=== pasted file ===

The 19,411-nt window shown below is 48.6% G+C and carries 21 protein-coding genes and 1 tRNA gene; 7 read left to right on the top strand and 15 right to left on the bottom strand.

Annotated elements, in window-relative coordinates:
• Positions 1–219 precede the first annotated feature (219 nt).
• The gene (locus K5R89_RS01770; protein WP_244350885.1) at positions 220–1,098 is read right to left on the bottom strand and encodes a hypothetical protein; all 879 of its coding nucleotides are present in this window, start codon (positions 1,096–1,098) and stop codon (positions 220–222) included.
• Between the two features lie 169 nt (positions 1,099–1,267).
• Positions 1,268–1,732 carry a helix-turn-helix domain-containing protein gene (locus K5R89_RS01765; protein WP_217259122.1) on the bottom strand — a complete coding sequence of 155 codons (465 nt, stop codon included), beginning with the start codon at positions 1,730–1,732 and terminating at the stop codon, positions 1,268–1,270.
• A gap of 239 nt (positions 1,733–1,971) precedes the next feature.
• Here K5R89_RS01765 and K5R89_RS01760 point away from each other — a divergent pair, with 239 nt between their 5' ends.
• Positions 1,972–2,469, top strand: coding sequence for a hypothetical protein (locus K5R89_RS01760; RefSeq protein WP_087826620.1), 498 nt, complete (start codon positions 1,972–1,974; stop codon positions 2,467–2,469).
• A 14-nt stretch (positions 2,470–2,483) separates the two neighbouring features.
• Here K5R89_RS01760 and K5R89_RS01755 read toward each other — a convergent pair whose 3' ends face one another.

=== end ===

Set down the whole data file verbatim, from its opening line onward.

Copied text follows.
The 19,411-nt window shown below is 48.6% G+C and carries 21 protein-coding genes and 1 tRNA gene; 7 read left to right on the top strand and 15 right to left on the bottom strand.

Annotated elements, in window-relative coordinates:
• Positions 1–219 precede the first annotated feature (219 nt).
• The gene (locus K5R89_RS01770; protein WP_244350885.1) at positions 220–1,098 is read right to left on the bottom strand and encodes a hypothetical protein; all 879 of its coding nucleotides are present in this window, start codon (positions 1,096–1,098) and stop codon (positions 220–222) included.
• Between the two features lie 169 nt (positions 1,099–1,267).
• Positions 1,268–1,732 carry a helix-turn-helix domain-containing protein gene (locus K5R89_RS01765; protein WP_217259122.1) on the bottom strand — a complete coding sequence of 155 codons (465 nt, stop codon included), beginning with the start codon at positions 1,730–1,732 and terminating at the stop codon, positions 1,268–1,270.
• A gap of 239 nt (positions 1,733–1,971) precedes the next feature.
• Here K5R89_RS01765 and K5R89_RS01760 point away from each other — a divergent pair, with 239 nt between their 5' ends.
• Positions 1,972–2,469, top strand: coding sequence for a hypothetical protein (locus K5R89_RS01760; RefSeq protein WP_087826620.1), 498 nt, complete (start codon positions 1,972–1,974; stop codon positions 2,467–2,469).
• A 14-nt stretch (positions 2,470–2,483) separates the two neighbouring features.
• Here K5R89_RS01760 and K5R89_RS01755 read toward each other — a convergent pair whose 3' ends face one another.